by Douglas Langworthy
Lauren Feldman loves taking chances. Mastering the sport of rock climbing was a way to challenge herself physically and has led to her newfound interest in acrobatics (she’s currently enrolled in classes at a circus school). In her plays she eschews traditional linear structures, preferring the freedom of fluid or fractured forms. She also has developed a passion for “devised” work, theatrical pieces created collectively in which the playwright’s voice is just one of many. When she teaches playwriting, she encourages her students to explore the territory outside the edges of dramatic convention. I recently caught up with this thoughtful writer to talk about her play, her love of the unconventional and, of course, the art of climbing.
DL: When did you decide you wanted to become a playwright?
LF: In college I knew I was excited by the theatre, particularly as an actor. I was also interested in becoming a writer of fiction or essays. And then I took a playwriting class, and I remember sort of falling in love with it. I took that class and concurrently applied for a really cool program at the Royal Court Theatre in London—a several-month online project called “Crossing the Borders.”
There were around 12 of us in the program from all over the world. We would all log onto The Royal Court’s website at a designated time and have facilitated online conversations about the many kinds of borders that exist between people—gender, race, class, etc. Then each week we would have some kind of playwriting assignment based on whichever sort of borders we’d been talking about, which you’d post on the website for everyone to read and respond to before the next week’s session. At the end of the program, the facilitator took one piece from each of the playwrights and a few segments of our recorded online conversations and created a collage performance piece. Most of us ended up going to London to see the performance. It was the first time I’d seen my work performed and I think that was pretty formative.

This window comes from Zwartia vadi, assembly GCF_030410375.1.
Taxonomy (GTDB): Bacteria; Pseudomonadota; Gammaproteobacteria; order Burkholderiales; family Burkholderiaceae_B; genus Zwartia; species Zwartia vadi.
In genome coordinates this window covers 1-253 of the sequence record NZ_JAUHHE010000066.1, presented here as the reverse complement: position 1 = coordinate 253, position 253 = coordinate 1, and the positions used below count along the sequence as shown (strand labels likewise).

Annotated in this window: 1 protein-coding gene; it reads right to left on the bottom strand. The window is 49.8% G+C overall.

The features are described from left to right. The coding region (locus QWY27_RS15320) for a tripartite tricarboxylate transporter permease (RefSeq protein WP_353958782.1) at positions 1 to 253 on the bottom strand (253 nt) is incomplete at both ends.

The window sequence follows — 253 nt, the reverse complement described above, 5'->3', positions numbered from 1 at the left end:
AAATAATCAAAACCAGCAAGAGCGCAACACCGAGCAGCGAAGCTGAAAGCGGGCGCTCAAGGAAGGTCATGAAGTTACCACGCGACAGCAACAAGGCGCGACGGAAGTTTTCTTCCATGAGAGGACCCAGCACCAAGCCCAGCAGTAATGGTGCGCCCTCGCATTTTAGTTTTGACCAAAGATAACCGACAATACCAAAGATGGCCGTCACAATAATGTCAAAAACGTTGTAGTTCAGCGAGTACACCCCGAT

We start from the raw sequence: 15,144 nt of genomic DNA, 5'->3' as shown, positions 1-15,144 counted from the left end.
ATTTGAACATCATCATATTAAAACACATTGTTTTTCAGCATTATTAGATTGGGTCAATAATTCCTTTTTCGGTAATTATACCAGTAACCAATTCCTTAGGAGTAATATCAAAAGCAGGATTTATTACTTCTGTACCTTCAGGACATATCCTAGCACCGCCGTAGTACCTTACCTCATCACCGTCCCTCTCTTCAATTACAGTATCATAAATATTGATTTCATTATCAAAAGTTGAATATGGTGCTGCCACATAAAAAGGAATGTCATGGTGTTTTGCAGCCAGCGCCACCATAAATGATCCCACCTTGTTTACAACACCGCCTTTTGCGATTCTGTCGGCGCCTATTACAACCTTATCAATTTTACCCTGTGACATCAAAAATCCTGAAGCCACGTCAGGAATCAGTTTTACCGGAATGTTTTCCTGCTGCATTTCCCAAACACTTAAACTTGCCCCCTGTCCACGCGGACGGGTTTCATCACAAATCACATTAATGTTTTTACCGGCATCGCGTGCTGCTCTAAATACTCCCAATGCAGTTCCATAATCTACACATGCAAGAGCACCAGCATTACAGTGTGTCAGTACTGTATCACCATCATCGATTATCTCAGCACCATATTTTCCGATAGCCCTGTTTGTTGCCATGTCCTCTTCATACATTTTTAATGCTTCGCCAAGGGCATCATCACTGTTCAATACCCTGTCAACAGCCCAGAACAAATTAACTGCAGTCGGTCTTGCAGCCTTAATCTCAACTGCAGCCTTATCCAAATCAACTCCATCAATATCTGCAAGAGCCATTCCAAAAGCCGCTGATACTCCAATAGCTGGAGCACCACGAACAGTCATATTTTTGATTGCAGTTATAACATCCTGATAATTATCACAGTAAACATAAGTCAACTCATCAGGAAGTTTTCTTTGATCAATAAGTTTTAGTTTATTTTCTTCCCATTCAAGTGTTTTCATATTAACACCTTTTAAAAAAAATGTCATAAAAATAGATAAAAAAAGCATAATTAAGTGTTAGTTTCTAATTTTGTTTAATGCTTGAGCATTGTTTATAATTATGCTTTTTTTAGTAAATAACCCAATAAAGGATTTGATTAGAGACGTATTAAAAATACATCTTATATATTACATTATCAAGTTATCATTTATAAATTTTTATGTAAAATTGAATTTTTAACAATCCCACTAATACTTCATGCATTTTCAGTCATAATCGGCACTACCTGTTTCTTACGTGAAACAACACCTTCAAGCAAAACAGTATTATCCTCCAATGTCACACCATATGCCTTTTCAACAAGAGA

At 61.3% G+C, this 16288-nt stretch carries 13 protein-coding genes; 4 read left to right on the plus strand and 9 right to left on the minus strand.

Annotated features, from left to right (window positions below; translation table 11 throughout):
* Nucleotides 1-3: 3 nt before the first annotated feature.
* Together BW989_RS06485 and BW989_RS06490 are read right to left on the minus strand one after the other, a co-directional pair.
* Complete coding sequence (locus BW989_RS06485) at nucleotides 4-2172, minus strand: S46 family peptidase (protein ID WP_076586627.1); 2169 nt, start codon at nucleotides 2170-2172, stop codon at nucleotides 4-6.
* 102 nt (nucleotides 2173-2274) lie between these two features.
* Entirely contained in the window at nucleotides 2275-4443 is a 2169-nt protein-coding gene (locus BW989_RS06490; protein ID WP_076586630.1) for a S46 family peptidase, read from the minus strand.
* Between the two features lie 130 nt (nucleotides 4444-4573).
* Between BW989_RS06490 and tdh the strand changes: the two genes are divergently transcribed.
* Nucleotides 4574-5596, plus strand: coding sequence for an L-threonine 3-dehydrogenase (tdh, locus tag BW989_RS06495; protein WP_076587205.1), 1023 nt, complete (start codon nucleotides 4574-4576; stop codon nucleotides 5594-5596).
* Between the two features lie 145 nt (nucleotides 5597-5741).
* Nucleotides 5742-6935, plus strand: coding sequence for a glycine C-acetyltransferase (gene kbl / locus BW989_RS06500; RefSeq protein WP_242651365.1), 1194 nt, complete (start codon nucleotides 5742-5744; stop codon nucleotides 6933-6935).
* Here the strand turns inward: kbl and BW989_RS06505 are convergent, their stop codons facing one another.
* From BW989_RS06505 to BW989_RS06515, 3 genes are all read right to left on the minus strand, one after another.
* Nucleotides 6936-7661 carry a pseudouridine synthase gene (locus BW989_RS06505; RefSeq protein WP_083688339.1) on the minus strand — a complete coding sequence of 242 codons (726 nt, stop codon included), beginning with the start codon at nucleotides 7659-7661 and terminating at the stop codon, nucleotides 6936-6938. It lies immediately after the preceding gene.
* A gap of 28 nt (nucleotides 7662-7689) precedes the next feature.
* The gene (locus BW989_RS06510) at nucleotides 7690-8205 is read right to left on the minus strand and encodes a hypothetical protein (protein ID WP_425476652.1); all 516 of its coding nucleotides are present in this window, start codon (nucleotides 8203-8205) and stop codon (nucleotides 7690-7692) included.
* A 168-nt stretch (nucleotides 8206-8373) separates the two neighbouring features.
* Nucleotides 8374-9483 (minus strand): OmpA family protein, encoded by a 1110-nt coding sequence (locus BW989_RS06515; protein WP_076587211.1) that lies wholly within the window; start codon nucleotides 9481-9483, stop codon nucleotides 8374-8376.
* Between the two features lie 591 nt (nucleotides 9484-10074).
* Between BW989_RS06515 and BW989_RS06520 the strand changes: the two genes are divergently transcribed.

DL: You have collaborated on several devised pieces. Can you talk about what your role is in creating with a group?
LF: I’m sure that devised work has had a huge impact on the sort of solo playwriting I do. I love doing it. I’ve been a part of many kinds of processes, and every time it feels different depending on the group of people and the project. Some have had multiple playwrights, sometimes it’s just been me; sometimes the text that emerges is an adaptation of found source material, other times it’s all original material, and sometimes it’s based on some form of preexisting story or myth.
I find devised work feels nourishing and balancing with solo playwriting, partly because of collaboration entering the process much sooner. Also, I find myself stretched and inspired by my collaborators’ creative impulses, and challenged to find a way to weave together everyone’s different inputs into one cohesive or semi-cohesive journey. And when I come out of that and sit down to write my next solo play, I feel cross-pollinated.
DL: Could you talk about your own personal connection to climbing?
LF: The first time I saw a climbing wall I was I think 13, in summer camp, and I remember hating all the athletics they made us do. I was a very non-physical child. One day they took us out to the middle of a field and there was this very old-school climbing wall. Like a giant three-paneled science project display board, but with all these holds screwed on. And two at a time they put us in harnesses, clipped us in, and told us to climb it.
I was really not coordinated or physically agile, but there was something I guess in the inherent metaphor of ascending something, and I remember climbing one of the panels surprisingly easily. On our next turn they put us on a harder panel, and I’d watched everyone before me trying and giving up. So when it was my turn, suddenly there was this young tenacious Lauren who was unprecedentedly driven to reach the top. And she did. I remember it being a profound experience, because I’d never succeeded at something physical before.